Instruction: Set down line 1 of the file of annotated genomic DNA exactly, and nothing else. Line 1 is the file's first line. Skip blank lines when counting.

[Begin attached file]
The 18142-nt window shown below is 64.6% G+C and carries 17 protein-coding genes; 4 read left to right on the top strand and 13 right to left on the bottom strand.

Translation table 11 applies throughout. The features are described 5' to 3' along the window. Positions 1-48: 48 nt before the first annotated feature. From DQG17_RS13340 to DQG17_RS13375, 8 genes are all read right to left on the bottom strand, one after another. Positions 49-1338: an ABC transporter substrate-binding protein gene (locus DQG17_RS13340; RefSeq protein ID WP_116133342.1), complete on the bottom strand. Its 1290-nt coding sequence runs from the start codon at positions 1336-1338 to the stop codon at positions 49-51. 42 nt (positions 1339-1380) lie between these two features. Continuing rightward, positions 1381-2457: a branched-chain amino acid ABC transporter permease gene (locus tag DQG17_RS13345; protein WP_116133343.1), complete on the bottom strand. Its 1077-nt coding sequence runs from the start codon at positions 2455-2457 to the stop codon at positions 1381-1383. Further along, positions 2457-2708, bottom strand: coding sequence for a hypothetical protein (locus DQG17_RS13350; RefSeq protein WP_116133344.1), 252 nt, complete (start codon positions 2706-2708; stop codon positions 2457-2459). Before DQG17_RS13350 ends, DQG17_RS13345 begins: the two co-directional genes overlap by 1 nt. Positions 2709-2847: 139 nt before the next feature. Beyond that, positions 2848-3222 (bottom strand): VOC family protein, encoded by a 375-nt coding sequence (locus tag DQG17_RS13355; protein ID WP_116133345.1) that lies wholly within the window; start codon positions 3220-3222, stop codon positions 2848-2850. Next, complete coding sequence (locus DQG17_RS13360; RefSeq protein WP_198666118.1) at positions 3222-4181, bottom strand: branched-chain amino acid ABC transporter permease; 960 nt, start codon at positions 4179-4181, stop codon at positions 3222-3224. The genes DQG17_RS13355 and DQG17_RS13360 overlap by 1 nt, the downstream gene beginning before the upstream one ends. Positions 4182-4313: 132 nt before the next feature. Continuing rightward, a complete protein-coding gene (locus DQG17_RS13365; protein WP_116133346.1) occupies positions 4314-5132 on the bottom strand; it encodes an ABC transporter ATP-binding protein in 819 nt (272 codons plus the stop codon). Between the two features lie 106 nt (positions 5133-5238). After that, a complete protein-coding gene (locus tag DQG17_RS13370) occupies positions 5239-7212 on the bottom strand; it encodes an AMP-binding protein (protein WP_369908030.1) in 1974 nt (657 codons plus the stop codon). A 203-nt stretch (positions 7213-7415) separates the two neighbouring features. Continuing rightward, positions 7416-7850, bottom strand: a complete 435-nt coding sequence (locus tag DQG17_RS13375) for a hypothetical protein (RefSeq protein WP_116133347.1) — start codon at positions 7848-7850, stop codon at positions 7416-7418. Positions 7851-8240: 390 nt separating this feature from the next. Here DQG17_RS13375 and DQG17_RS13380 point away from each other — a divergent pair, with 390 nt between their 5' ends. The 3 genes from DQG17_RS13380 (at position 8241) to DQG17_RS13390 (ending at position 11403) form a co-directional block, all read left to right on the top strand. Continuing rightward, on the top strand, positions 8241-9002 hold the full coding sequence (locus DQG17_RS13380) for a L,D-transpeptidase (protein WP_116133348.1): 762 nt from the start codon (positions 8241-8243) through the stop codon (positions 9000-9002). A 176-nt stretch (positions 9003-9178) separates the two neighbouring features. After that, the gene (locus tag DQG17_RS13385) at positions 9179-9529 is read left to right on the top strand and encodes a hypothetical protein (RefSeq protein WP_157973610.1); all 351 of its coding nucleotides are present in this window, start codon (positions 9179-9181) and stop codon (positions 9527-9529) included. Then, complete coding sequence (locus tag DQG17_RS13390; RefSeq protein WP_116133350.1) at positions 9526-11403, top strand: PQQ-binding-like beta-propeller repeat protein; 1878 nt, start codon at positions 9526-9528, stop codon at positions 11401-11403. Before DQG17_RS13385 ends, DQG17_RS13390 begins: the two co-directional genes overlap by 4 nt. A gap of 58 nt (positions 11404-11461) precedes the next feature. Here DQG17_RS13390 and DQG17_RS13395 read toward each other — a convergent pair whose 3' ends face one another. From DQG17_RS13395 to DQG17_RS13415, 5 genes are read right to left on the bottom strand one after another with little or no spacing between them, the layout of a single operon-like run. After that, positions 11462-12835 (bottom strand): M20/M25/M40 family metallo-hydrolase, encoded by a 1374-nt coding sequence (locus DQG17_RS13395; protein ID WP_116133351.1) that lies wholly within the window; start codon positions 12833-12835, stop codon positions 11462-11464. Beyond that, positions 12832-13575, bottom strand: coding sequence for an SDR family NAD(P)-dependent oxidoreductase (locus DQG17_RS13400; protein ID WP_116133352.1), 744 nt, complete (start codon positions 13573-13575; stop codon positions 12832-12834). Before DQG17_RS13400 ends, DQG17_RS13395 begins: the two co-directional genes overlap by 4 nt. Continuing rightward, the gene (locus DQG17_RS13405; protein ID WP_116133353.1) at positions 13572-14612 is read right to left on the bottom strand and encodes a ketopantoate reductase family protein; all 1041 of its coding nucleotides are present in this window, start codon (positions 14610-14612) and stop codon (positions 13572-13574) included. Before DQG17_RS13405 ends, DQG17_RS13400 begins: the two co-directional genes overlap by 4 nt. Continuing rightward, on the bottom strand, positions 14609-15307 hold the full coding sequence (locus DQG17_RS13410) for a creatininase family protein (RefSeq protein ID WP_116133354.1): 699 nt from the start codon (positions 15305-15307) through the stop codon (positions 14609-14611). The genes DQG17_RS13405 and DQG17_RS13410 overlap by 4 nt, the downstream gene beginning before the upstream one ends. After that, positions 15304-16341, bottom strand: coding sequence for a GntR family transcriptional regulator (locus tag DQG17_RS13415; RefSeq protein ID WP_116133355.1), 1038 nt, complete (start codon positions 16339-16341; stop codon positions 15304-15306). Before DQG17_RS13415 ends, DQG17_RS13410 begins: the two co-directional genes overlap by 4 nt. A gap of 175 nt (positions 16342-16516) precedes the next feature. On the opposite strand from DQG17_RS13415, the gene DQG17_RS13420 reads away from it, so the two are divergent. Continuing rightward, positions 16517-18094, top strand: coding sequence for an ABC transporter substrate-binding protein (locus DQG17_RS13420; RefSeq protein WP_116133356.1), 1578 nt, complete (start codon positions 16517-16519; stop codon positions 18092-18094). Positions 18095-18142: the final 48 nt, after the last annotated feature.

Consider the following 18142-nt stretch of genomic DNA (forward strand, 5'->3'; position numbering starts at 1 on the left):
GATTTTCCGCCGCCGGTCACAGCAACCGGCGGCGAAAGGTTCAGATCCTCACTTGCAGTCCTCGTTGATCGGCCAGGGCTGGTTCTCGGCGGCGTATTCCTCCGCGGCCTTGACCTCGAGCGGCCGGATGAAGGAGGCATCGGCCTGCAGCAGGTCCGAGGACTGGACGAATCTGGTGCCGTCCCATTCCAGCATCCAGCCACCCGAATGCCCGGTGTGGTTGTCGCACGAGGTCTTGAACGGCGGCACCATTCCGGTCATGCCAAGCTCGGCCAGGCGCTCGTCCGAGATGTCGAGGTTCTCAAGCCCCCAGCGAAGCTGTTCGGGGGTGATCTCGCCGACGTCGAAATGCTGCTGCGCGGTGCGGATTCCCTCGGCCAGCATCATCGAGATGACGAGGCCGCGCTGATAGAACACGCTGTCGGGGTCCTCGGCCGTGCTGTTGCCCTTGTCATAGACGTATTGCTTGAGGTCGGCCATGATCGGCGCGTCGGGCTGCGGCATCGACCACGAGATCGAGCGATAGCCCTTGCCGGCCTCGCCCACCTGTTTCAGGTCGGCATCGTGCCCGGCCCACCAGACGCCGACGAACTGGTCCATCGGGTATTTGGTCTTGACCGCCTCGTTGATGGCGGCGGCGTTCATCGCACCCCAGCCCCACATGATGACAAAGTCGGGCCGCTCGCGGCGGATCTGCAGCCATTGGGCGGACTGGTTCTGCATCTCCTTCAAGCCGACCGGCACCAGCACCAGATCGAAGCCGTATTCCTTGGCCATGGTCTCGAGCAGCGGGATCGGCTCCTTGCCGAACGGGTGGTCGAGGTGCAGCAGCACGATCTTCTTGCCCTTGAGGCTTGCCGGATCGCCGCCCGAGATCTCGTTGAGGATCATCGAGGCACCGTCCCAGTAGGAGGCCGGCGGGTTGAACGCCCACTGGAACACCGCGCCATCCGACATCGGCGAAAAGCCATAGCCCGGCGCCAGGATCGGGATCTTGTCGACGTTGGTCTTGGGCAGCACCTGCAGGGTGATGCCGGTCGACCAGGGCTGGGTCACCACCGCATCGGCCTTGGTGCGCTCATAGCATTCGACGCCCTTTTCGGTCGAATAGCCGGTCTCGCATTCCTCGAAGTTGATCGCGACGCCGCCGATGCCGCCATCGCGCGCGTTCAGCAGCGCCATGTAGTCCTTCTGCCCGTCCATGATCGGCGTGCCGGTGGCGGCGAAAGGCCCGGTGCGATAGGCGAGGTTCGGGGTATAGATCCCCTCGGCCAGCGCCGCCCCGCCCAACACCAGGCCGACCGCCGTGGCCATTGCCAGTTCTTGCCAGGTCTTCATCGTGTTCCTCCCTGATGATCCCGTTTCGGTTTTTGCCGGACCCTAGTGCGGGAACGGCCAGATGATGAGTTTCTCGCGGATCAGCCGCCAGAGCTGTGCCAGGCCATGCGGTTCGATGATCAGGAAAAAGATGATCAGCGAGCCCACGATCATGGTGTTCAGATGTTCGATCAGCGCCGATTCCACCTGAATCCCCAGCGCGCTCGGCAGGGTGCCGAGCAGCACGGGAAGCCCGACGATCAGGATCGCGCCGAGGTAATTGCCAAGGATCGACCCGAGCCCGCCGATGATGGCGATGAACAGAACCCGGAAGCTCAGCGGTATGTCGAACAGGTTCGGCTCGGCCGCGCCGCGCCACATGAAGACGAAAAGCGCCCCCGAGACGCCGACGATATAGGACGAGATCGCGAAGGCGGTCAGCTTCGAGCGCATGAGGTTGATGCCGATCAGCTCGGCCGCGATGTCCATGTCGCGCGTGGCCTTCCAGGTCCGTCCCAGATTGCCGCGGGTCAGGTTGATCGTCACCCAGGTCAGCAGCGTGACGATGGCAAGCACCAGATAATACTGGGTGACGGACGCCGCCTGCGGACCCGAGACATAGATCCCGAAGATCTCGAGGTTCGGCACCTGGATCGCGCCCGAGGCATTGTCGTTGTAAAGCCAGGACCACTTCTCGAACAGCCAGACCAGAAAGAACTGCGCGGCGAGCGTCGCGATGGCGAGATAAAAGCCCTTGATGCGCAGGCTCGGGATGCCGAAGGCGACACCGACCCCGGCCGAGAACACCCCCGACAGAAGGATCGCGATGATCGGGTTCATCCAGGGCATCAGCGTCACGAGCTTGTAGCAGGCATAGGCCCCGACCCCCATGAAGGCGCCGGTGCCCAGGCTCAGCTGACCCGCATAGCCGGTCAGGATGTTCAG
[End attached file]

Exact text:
The 18142-nt window shown below is 64.6% G+C and carries 17 protein-coding genes; 4 read left to right on the top strand and 13 right to left on the bottom strand.